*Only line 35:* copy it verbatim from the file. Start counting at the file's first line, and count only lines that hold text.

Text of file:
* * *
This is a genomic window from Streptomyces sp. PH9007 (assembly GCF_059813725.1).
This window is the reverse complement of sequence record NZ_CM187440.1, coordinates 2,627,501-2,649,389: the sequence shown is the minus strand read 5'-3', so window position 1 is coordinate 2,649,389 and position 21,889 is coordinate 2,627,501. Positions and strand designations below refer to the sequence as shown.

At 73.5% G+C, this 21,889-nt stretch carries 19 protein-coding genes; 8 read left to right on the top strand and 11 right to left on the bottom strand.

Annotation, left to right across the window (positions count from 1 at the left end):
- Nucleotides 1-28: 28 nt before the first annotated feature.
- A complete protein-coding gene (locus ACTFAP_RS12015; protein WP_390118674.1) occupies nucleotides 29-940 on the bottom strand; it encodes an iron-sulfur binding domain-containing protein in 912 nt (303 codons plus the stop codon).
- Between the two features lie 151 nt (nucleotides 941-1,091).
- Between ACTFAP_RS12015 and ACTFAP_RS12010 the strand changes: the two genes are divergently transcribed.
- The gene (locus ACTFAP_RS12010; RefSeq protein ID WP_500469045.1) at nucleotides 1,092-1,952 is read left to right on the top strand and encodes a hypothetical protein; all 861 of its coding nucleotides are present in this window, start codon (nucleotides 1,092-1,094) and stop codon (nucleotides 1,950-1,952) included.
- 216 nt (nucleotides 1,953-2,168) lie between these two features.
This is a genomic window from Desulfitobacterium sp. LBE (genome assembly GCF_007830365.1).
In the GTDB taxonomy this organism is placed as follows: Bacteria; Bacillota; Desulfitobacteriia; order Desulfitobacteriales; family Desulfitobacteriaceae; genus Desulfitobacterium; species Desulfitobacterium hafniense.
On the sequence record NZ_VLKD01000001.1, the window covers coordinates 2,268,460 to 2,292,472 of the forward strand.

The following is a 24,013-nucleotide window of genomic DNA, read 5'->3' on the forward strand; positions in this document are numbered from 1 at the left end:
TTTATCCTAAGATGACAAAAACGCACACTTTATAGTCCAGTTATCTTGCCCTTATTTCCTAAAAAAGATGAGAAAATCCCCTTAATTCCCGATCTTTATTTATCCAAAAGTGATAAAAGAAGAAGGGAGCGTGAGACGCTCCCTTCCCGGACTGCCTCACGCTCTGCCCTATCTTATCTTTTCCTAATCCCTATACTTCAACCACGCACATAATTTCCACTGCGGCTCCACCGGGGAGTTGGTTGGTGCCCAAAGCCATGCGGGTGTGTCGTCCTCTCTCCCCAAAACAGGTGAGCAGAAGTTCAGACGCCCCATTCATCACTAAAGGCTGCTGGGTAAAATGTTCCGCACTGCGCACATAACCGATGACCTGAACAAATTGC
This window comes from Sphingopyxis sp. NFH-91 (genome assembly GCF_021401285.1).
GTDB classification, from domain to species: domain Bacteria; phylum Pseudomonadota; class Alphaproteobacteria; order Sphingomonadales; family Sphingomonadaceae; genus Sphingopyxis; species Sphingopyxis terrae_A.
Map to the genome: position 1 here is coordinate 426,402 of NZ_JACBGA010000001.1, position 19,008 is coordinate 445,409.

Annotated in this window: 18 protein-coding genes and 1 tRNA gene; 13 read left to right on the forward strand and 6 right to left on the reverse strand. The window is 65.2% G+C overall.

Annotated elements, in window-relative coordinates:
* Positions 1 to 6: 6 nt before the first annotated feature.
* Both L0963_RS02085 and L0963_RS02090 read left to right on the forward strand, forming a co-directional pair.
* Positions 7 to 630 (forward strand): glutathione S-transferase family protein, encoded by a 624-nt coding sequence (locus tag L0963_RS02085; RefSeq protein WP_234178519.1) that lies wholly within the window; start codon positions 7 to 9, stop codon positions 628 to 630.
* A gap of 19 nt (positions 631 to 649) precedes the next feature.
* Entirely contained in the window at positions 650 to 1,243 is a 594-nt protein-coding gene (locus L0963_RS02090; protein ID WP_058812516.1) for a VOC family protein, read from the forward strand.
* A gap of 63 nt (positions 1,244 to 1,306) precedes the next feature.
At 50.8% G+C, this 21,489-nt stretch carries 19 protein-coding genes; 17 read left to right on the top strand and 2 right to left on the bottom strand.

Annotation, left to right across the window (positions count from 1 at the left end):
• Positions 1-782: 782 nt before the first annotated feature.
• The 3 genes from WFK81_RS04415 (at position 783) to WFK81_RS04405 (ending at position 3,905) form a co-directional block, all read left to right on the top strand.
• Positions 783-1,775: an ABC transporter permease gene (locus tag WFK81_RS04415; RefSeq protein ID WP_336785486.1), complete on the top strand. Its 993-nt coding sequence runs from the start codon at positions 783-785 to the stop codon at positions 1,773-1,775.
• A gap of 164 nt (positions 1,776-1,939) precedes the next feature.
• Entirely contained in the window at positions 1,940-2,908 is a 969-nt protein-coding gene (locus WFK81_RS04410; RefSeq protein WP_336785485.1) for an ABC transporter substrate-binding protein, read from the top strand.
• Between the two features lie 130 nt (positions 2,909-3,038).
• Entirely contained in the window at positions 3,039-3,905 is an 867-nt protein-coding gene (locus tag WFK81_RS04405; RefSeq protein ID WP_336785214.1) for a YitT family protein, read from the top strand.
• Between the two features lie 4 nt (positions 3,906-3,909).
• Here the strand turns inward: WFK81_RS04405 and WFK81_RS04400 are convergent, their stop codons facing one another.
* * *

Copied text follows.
• Entirely contained in the window at positions 3,039-3,905 is an 867-nt protein-coding gene (locus tag WFK81_RS04405; RefSeq protein ID WP_336785214.1) for a YitT family protein, read from the top strand.